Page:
Original German WWII Possible Afrikakorps Camouflage M35 Helmet Shell with Post War Liner & Chinstrap - Stamped ET64
Original Item: Only One Available. This is a very interesting German Model 1935 Helmet shell, which possibly has a very nice original WWII DAK Afrikakorps camouflage paint job. It has definitely seen a lot of wear, and both the exterior and interior retain over 50% of the tropical Afrika campaign Dunkelgelb (Dark Yellow) camouflage paint. We however also noticed a black layer of paint underneath in some areas, so unfortunately the history of the helmet is not entirely clear. It does not have any decals, and the original liner and chin strap were replaced post war. There is also the name FEND in paint under the rear skirt.
The reverse, interior, neck guard apron is batch number stamped, 3884 and the interior, left side, apron has a stamped manufacturer's code and size, ET64 indicating that it was manufactured by Eisenhüttenwerk AG, Thale Harz, Germany in size 64. Size 64 is a nice medium size that can accommodate liners from 56cm to 57cm or US 7 to 7 1/8. Size 64 shells are harder to find and are therefore more valuable to a collector.
All three liner retaining pins are intact and still retain most of the DAK style paint. They have been used to attach the post war liner to the inside of the helmet, and unfortunately the securing washers are missing on the inside of all three. The replacement liner is German style, but uses cork washers as spacers, and is very much like a Finnish Stahlhelm liner. The chin strap is attached to the liner band, and is in very good condition.
A very interesting German WWII M35 helmet, possibly used during the North Africa Campaign during WWII. Ready to research and display!
The first "modern" steel helmets were introduced by the French army in early 1915 and were shortly followed by the British army later that year. With plans on the drawing board, experimental helmets in the field, ("Gaede" helmet), and some captured French and British helmets the German army began tests for their own steel helmet at the Kummersdorf Proving Grounds in November, and in the field in December 1915. An acceptable pattern was developed and approved and production began at Eisen-und Hüttenwerke, AG Thale/Harz, (Iron and Foundry Works), in the spring of 1916.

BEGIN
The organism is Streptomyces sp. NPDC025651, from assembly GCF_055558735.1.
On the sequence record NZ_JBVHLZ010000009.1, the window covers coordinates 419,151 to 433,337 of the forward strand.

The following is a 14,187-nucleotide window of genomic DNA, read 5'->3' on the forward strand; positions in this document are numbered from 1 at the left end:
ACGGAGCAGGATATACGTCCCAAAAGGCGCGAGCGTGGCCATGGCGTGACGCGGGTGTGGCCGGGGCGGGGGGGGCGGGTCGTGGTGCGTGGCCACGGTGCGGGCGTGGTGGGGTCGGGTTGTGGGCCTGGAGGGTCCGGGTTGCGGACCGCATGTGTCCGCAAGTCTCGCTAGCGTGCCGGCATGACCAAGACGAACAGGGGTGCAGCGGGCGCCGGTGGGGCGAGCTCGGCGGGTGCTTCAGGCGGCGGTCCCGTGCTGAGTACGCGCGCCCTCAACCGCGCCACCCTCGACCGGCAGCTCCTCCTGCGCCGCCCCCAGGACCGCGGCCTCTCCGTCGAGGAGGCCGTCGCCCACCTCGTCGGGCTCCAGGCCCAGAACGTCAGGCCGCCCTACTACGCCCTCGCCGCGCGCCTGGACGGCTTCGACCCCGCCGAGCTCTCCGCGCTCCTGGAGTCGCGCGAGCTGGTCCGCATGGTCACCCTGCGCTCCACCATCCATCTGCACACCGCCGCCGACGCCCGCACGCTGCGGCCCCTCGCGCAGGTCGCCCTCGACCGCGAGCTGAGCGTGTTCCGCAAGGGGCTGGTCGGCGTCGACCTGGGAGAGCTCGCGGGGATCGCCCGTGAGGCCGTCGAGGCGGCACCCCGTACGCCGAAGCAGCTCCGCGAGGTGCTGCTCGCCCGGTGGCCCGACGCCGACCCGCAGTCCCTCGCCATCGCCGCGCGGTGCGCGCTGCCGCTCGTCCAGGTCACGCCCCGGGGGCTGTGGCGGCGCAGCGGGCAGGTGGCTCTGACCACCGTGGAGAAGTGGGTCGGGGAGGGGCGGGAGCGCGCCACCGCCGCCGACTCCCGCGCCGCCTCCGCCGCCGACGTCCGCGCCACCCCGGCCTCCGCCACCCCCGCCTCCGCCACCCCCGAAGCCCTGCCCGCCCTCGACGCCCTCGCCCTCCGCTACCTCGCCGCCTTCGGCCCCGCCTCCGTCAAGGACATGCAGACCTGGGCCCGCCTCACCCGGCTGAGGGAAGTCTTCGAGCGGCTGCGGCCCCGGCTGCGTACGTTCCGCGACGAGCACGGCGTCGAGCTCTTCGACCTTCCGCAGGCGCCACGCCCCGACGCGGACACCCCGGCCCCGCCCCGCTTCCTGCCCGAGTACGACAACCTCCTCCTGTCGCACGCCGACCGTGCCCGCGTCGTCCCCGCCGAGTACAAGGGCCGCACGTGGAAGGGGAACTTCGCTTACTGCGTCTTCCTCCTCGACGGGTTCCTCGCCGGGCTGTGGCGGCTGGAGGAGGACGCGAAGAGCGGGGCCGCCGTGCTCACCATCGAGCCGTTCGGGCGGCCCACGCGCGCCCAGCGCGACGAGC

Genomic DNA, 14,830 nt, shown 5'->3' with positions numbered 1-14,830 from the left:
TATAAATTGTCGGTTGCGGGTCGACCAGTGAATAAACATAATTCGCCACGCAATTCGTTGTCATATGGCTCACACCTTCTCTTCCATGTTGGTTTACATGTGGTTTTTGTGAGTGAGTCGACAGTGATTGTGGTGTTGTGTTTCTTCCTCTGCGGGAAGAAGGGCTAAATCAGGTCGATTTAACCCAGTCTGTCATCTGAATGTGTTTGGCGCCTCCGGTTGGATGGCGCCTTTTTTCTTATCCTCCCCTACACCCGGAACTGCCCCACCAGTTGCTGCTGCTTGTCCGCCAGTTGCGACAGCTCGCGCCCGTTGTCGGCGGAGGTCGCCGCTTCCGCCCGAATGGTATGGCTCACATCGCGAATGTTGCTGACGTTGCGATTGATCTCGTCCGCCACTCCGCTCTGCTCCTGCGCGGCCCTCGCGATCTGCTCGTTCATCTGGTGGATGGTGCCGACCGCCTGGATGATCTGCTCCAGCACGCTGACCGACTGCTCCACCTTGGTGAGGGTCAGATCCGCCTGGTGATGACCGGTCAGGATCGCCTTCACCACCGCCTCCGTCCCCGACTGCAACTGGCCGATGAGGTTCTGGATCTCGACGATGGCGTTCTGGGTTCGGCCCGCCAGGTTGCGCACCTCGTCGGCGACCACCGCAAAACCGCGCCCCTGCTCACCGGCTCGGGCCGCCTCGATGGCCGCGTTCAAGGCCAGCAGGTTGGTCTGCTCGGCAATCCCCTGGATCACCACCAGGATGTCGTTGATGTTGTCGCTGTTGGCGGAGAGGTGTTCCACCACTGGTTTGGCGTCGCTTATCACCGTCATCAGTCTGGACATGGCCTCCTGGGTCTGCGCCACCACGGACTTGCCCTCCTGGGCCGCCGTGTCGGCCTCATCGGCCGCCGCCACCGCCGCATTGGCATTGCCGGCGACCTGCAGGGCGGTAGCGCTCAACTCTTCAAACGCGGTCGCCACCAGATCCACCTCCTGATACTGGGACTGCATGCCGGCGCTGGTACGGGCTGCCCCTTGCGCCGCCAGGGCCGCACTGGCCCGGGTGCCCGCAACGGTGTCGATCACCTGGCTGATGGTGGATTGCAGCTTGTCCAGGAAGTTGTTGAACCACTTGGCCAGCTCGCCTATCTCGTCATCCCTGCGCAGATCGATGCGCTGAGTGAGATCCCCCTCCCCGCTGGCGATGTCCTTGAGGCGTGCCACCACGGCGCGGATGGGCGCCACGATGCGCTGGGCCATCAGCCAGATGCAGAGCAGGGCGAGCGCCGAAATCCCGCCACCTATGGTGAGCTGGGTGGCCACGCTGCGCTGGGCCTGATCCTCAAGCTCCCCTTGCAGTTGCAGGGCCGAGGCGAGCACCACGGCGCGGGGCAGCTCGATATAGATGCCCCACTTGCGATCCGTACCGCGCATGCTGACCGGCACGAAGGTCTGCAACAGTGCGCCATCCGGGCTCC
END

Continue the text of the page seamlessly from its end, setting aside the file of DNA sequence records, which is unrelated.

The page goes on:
These first modern M16 helmets evolved into the M18 helmets by the end of WWI. The M16 and M18 helmets remained in usage through-out the Weimar Reichswehr, (National Defence Force, Circa 1919-1933), era and on into the early years of the Third Reich until the development of the smaller, lighter M35 style helmet in June 1935.
In 1934 tests began on an improved Stahlhelm, whose design was a development of World War I models. The Eisenhüttenwerke company of Thale carried out prototype design and testing, with Dr. Friedrich Schwerd once again taking a hand.
The new helmet was pressed from sheets of molybdenum steel in several stages. The size of the flared visor and skirt was reduced, and the large projecting lugs for the obsolete armor shield were eliminated. The ventilator holes were retained, but were set in smaller hollow rivets mounted to the helmet's shell. The edges of the shell were rolled over, creating a smooth edge along the helmet. Finally, a completely new leather suspension, or liner, was incorporated that greatly improved the helmet's safety, adjustability, and comfort for each wearer. These improvements made the new M1935 helmet lighter, more compact, and more comfortable to wear than the previous designs.
The Army's Supreme Command officially accepted the new helmet on June 25, 1935 and it was intended to replace all other helmets in service.
The M1935 design was slightly modified in 1940 to simplify its construction, the manufacturing process now incorporating more automated stamping methods. The principal change was to stamp the ventilator hole mounts directly onto the shell, rather than utilizing separate fittings. In other respects, the M1940 helmet was identical to the M1935. The Germans still referred to the M1940 as the M1935, while the M1940 designation were given by collectors.
The last wartime upgrade to the standard helmet took place on 6 July 1942 at the request of the Army High Command. The rolled edge found on M1935 and M1940 helmets was discontinued as a measure of economy. On 1 August 1942 the first M1942 helmets were placed into production, and this was the model produced until late in the war, when most factories were captured or stood idle due to material shortages.
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